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soc.culture.jewish FAQ: Worship, Conversion, Intermarriage (5/12)
Section - Question 11.6.2: Death and Burial: I've heard about a custom of putting stones on the grave. Do you know where this custom

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Top Document: soc.culture.jewish FAQ: Worship, Conversion, Intermarriage (5/12)
Previous Document: Question 11.6.1: Death and Burial: Is it true that someone with tattoos cannot be buried in a Jewish cemetery?
Next Document: Question 11.6.3: Death and Burial: Is "stone setting" at the cemetery within a year after death is a Jewish tradition?
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         originated?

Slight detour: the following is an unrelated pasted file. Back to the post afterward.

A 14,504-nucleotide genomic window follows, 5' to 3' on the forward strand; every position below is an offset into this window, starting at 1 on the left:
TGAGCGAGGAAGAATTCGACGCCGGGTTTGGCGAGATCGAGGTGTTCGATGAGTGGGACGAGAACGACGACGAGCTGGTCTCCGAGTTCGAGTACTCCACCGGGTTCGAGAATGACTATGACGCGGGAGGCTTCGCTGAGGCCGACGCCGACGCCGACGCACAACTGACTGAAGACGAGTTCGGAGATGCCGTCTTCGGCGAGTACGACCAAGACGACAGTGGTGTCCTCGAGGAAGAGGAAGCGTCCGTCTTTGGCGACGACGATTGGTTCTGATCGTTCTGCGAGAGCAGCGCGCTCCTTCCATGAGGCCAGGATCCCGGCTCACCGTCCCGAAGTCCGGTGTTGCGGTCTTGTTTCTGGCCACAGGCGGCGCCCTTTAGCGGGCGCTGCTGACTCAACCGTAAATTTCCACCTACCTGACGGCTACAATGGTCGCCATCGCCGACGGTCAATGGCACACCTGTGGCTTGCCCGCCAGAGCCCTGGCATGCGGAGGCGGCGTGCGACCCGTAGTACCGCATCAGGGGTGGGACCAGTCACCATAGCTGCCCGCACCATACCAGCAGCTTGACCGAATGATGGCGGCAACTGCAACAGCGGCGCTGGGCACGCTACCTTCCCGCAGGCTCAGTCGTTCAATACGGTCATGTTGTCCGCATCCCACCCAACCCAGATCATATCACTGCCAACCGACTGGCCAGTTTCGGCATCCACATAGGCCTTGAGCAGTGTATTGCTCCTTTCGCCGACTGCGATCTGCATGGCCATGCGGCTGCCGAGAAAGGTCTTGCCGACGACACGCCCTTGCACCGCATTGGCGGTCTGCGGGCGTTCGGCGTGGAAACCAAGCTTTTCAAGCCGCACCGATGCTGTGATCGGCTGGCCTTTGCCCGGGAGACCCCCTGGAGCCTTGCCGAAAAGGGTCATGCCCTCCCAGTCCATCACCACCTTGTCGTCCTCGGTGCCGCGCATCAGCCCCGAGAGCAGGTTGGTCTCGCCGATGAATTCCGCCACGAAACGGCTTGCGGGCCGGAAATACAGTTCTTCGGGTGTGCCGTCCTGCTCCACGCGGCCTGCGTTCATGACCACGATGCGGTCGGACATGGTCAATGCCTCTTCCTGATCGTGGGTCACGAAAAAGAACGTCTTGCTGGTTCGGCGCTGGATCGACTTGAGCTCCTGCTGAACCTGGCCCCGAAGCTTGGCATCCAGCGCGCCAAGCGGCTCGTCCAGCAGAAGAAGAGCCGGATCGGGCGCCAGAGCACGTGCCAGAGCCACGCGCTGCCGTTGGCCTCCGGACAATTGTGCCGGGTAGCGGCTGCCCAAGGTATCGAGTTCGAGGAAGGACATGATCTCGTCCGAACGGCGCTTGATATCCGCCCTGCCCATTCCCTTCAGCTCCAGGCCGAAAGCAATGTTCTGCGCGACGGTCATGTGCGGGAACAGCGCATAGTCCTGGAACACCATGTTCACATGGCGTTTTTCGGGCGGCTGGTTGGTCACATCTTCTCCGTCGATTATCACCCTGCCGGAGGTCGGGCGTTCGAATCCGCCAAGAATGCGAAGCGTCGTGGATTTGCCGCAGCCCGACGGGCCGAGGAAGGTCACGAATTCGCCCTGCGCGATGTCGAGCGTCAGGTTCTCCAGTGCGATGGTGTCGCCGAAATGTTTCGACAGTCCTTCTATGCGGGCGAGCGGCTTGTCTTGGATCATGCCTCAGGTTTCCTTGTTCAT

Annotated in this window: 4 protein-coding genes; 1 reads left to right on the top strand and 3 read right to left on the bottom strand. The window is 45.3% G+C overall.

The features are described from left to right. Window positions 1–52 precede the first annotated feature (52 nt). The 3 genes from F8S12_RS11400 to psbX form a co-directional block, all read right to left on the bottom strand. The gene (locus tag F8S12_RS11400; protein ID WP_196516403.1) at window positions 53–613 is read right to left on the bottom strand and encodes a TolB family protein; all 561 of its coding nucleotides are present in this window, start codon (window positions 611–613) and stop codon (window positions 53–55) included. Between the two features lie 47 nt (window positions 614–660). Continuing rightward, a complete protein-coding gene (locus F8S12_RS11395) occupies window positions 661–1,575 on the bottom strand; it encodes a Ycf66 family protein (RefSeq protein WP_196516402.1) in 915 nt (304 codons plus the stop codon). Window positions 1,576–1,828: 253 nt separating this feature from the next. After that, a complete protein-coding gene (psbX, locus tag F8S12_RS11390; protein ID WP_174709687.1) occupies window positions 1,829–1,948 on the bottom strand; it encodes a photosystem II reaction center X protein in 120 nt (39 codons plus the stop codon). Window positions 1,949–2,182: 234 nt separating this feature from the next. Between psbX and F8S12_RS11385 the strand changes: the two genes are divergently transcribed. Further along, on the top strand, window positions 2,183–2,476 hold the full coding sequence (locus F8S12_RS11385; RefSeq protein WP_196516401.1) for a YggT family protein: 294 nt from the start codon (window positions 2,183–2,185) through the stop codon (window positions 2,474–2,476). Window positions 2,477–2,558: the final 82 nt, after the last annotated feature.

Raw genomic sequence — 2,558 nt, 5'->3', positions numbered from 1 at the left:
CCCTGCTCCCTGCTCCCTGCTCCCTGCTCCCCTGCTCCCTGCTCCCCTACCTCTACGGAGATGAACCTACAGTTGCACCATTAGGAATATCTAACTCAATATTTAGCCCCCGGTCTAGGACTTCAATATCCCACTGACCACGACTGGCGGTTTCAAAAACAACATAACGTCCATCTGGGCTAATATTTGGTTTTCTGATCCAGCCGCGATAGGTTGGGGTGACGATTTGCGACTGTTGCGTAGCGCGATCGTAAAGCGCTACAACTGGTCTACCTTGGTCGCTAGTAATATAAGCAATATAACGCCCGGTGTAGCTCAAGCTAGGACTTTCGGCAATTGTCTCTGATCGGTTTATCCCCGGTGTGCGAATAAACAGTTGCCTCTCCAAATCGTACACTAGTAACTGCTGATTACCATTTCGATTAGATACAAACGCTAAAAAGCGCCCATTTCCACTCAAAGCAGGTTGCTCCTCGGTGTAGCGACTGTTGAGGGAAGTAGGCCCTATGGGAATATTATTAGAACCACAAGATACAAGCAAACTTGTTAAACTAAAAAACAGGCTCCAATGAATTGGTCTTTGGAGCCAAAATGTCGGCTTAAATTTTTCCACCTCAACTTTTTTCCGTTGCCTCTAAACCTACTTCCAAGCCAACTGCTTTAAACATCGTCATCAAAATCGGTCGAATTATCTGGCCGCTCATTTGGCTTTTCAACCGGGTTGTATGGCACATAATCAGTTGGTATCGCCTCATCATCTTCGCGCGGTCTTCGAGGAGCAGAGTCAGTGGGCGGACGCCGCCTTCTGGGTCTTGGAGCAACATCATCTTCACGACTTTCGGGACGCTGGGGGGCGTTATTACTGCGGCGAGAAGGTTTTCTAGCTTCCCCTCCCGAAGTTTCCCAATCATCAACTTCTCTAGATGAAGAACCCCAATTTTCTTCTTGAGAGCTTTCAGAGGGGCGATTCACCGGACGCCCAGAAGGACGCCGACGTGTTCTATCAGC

Answer:
   
   Originally, there were no engraved tombstones like we have today.
   Originally, tombs were marked with a simple cairn, a simple pile of
   stones. This meant that wind and rain would cause the tomb marker to
   wear down. Each visitor would therefore add to the pile again, to show
   respect, that the deceased was remembered. Over the years, a mound of
   stones would accumulate, memorializing the deceased through the hands
   of his/her loved ones.
   
   The tombstone we have today serves as another form of cairn.
   Originally, names were not put on a tombstone; this is a more modern
   custom. Although Jews now follow this practice, many people still
   continue the earlier custom of leaving stones.

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